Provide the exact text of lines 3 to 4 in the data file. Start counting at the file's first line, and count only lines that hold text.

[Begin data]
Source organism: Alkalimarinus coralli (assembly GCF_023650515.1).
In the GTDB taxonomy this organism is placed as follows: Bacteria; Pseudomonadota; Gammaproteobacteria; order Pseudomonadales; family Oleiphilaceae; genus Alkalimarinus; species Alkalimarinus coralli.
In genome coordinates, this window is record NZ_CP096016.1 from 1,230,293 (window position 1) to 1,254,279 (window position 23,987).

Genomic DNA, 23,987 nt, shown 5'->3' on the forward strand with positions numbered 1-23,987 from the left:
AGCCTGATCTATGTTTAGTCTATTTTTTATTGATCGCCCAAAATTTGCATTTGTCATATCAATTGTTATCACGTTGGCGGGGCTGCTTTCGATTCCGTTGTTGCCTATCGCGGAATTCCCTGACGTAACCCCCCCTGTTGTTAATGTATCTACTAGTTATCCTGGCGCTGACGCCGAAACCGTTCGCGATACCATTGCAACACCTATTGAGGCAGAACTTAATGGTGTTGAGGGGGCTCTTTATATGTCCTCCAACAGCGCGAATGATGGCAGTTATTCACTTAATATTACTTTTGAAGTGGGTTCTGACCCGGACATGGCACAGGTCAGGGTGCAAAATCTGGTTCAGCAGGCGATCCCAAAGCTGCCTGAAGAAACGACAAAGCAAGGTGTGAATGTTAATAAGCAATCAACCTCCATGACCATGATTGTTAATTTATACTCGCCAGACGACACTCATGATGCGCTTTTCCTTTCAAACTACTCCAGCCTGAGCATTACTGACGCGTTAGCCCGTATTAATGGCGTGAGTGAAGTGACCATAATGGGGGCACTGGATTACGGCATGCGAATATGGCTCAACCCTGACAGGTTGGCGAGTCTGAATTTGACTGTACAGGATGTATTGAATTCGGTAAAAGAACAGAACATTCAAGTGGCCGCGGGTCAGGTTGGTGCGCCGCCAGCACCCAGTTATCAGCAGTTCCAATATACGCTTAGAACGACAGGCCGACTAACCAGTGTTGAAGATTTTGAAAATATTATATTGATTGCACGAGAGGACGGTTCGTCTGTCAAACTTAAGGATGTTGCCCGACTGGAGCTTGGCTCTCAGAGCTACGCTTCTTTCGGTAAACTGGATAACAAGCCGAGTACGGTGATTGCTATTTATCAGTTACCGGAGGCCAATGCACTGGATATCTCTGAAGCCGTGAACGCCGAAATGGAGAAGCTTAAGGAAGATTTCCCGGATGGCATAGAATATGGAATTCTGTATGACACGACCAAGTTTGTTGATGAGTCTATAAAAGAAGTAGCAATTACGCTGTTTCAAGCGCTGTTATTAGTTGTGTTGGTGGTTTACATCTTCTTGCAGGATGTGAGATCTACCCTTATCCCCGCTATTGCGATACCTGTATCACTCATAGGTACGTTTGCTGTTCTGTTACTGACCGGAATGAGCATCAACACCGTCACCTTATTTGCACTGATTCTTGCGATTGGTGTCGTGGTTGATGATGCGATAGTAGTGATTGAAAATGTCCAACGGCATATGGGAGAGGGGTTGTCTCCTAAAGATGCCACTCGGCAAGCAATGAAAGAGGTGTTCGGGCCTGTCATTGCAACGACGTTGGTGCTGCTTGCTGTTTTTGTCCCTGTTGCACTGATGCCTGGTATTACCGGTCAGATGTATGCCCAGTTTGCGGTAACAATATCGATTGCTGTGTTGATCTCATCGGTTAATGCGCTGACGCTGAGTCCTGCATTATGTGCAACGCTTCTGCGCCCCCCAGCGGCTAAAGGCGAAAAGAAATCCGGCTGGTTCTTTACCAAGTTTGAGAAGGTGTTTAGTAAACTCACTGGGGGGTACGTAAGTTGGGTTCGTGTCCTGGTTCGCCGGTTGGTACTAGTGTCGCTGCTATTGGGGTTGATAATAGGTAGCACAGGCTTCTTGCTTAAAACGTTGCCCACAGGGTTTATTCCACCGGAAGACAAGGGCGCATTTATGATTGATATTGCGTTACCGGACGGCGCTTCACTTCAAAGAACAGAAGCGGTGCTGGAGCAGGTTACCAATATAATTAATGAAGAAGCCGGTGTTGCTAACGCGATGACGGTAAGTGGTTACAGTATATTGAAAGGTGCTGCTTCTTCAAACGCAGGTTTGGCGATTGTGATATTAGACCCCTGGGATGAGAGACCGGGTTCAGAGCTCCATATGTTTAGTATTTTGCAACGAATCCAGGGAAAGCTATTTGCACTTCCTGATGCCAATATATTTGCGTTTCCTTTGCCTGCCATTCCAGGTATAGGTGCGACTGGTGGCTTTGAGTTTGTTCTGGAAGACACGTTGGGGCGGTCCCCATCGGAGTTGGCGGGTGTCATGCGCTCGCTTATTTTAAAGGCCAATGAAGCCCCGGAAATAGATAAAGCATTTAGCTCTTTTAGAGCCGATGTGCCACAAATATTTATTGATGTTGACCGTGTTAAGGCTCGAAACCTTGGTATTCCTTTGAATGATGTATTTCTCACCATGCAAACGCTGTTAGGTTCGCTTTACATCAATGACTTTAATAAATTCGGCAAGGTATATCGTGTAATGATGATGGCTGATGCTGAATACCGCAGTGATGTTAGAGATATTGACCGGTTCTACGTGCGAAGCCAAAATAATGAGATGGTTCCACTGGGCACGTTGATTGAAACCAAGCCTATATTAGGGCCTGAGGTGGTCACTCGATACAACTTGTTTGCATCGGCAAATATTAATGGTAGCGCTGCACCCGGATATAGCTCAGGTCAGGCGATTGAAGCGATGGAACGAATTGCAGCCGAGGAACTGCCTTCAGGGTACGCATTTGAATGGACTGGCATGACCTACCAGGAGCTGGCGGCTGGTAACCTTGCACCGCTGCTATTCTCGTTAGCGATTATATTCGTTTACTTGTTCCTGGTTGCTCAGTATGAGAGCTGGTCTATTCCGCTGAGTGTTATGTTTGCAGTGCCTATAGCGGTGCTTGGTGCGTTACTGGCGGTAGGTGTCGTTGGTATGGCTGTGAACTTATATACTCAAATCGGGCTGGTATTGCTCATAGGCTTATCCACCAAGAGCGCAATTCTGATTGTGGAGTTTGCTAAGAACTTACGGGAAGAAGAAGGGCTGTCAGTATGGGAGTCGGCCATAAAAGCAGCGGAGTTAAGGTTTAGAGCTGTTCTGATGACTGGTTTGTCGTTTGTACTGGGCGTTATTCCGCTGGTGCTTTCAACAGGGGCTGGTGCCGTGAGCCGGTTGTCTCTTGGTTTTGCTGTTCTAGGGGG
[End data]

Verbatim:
In genome coordinates, this window is record NZ_CP096016.1 from 1,230,293 (window position 1) to 1,254,279 (window position 23,987).

Genomic DNA, 23,987 nt, shown 5'->3' on the forward strand with positions numbered 1-23,987 from the left: